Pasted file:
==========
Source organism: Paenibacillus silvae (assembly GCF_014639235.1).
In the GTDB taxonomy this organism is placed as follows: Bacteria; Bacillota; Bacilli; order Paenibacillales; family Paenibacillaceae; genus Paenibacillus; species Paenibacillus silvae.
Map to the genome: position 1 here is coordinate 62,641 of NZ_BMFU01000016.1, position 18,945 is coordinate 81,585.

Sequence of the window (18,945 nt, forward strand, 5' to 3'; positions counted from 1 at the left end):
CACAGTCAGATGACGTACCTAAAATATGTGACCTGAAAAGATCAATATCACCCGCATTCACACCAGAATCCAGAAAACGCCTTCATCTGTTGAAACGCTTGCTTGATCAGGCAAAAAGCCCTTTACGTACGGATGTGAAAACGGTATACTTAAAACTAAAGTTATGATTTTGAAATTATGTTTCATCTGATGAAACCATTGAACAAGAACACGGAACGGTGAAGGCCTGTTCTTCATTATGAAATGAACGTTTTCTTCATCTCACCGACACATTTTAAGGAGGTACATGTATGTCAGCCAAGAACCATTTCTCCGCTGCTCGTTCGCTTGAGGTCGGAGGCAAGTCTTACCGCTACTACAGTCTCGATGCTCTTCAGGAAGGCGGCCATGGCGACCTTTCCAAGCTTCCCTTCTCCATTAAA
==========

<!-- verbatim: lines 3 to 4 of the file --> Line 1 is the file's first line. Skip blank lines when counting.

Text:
Map to the genome: position 1 here is coordinate 62,641 of NZ_BMFU01000016.1, position 18,945 is coordinate 81,585.

Sequence of the window (18,945 nt, forward strand, 5' to 3'; positions counted from 1 at the left end):